A printable PDF is available.
Program Grading Guidelines
Your programs will be judged on several criteria, which are shown below, along with examples of questions that fall under each category. Note that while some assignments may be less demanding in some areas (for example, if you are given an ADT to use, there's not much question about design) the same point breakdown will be used for all programming assignments unless stated otherwise in the assignment.
- Correctness (50 percent):
- Does the program compile correctly? Does the program do what it's supposed to do?
- Design (20 percent):
- Are operations broken down into functions and procedures in a reasonable way? Are ADT's clearly defined, implementation independent, and sensible?
- Style (10 percent):
- Is the program indented properly? Do variables have meaningful names?
- Robustness (10 percent):
- Does the program handle erroneous or unexpected input/situations gracefully?
- Documentation (10 percent):
- Do all program files begin with a comment that identifies the author, the contents, and the compiler used for that particular file? Are all the procedures and functions clearly documented using JavaDoc-style comments? Are unclear parts of code documented?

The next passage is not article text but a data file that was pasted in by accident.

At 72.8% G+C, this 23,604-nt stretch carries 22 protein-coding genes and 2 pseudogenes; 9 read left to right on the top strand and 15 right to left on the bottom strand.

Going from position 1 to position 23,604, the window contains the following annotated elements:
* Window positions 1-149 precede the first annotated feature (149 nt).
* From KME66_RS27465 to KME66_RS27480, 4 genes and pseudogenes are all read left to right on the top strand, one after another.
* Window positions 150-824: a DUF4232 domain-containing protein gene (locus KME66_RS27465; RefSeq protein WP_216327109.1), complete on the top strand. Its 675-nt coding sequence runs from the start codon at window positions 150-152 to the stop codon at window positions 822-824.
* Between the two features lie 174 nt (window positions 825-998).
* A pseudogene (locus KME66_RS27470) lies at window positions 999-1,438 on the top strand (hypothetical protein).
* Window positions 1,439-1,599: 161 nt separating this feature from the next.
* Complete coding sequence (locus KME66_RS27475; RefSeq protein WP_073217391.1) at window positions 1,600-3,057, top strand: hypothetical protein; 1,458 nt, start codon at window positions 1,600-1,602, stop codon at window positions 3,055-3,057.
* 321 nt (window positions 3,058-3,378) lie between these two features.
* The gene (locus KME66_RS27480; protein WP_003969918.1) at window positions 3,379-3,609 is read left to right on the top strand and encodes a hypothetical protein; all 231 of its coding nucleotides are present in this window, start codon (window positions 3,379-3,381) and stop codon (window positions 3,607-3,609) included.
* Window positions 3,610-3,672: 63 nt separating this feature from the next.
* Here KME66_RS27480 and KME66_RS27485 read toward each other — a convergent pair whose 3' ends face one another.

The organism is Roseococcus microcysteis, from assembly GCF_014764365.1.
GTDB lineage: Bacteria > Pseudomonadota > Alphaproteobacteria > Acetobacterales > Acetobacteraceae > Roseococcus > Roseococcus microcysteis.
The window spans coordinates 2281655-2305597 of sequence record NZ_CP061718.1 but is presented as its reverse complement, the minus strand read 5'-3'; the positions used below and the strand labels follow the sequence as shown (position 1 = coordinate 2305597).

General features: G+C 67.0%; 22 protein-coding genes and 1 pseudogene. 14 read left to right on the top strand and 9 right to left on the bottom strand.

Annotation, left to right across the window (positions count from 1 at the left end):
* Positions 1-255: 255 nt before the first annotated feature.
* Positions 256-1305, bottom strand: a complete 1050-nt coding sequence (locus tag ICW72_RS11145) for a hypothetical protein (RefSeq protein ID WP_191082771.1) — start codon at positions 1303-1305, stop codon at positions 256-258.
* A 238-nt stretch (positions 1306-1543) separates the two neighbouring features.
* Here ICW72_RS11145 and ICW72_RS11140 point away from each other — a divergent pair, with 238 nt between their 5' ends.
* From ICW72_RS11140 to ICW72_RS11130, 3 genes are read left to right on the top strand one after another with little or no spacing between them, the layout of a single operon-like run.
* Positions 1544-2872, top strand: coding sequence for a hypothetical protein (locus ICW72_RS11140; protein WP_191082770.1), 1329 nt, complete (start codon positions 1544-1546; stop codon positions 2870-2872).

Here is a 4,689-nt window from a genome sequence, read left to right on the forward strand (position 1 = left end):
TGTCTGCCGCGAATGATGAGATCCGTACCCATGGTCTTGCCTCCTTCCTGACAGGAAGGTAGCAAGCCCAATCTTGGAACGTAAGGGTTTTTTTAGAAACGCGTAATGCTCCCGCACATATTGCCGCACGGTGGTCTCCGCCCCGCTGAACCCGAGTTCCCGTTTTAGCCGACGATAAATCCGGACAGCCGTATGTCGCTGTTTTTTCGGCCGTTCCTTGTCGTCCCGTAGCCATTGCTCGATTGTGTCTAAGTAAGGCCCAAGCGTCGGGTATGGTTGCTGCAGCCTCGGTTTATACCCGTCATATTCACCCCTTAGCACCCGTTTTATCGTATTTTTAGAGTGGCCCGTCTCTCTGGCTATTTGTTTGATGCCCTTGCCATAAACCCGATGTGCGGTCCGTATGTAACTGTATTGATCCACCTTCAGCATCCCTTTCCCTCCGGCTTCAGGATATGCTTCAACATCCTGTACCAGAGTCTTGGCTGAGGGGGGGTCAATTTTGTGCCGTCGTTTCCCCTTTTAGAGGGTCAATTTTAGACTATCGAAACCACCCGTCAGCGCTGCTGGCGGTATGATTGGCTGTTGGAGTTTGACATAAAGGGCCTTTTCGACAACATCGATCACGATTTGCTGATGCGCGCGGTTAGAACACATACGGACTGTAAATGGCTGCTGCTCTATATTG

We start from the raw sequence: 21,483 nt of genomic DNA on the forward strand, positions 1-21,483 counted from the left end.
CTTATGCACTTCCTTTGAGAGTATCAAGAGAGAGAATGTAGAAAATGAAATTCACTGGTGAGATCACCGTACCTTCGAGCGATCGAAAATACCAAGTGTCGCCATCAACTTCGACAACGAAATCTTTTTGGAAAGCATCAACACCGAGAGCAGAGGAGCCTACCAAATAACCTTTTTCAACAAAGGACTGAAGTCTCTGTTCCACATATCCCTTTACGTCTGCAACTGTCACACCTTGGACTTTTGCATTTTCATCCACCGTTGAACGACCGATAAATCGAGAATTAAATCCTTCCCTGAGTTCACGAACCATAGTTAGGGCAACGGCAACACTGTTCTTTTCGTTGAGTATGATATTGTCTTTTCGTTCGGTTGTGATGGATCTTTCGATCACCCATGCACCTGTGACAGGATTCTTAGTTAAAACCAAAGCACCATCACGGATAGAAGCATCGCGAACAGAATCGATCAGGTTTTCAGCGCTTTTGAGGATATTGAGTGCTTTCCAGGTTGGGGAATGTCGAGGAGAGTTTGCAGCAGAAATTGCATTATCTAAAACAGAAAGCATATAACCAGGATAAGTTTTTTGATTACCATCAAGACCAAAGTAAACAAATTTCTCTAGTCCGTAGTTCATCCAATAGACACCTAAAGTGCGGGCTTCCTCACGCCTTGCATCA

Notice that correctness is only half of the grade. Design and style are very important: you write an English paper by first laying out how you want the information presented, then writing a rough draft that makes all your points, and then polishing the style of that rough draft. Writing a program is much the same: first design how things should be organized, then do a "rough draft" that consists of a working implementation, and then go back and polish your code, adding all the required comments and make sure style guidelines are followed. Unfortunately, many people hand in their "rough draft" programs, thinking that a working program is all they need. If you do that in this class, you probably will not pass.
A program that does not compile will get at most 50% of the possible points for an assignment. If you add comments after getting your program working, then be sure you test it again before submitting it. It is actually fairly easy to make working code inoperable when adding comments (by forgetting to close a comment, for example). Even if your program is entirely correct except for a small mistake of this type, you will still get a maximum of 50%.